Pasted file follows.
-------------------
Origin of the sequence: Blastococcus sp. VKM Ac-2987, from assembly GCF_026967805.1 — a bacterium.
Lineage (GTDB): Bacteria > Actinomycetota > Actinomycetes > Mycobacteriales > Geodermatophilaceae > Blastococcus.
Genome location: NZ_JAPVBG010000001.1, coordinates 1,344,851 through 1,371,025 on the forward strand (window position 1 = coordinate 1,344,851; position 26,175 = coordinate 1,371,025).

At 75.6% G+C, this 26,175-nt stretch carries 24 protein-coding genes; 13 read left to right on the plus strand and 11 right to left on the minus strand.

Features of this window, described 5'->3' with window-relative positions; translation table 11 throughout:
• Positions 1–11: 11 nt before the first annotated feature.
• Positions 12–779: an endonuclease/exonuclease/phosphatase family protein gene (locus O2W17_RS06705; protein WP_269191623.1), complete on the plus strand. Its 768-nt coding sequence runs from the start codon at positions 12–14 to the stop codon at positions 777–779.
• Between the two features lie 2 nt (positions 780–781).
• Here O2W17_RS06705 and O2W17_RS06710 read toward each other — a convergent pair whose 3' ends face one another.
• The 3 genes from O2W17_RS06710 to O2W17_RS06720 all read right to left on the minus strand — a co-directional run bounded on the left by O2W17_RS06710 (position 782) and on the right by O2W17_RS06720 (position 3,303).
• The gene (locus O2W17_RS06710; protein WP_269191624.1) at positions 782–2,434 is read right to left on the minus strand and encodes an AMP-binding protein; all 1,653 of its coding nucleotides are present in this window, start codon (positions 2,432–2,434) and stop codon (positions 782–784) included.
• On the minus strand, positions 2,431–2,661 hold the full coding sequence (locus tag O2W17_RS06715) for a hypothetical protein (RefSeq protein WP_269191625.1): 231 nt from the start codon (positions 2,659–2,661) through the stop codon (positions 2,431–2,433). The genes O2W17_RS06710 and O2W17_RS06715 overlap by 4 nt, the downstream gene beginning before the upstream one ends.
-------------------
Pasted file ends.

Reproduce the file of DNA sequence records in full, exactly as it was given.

Origin of the sequence: Blastococcus sp. VKM Ac-2987, from assembly GCF_026967805.1 — a bacterium.
Lineage (GTDB): Bacteria > Actinomycetota > Actinomycetes > Mycobacteriales > Geodermatophilaceae > Blastococcus.
Genome location: NZ_JAPVBG010000001.1, coordinates 1,344,851 through 1,371,025 on the forward strand (window position 1 = coordinate 1,344,851; position 26,175 = coordinate 1,371,025).

At 75.6% G+C, this 26,175-nt stretch carries 24 protein-coding genes; 13 read left to right on the plus strand and 11 right to left on the minus strand.

Features of this window, described 5'->3' with window-relative positions; translation table 11 throughout:
• Positions 1–11: 11 nt before the first annotated feature.
• Positions 12–779: an endonuclease/exonuclease/phosphatase family protein gene (locus O2W17_RS06705; protein WP_269191623.1), complete on the plus strand. Its 768-nt coding sequence runs from the start codon at positions 12–14 to the stop codon at positions 777–779.
• Between the two features lie 2 nt (positions 780–781).
• Here O2W17_RS06705 and O2W17_RS06710 read toward each other — a convergent pair whose 3' ends face one another.
• The 3 genes from O2W17_RS06710 to O2W17_RS06720 all read right to left on the minus strand — a co-directional run bounded on the left by O2W17_RS06710 (position 782) and on the right by O2W17_RS06720 (position 3,303).
• The gene (locus O2W17_RS06710; protein WP_269191624.1) at positions 782–2,434 is read right to left on the minus strand and encodes an AMP-binding protein; all 1,653 of its coding nucleotides are present in this window, start codon (positions 2,432–2,434) and stop codon (positions 782–784) included.
• On the minus strand, positions 2,431–2,661 hold the full coding sequence (locus tag O2W17_RS06715) for a hypothetical protein (RefSeq protein WP_269191625.1): 231 nt from the start codon (positions 2,659–2,661) through the stop codon (positions 2,431–2,433). The genes O2W17_RS06710 and O2W17_RS06715 overlap by 4 nt, the downstream gene beginning before the upstream one ends.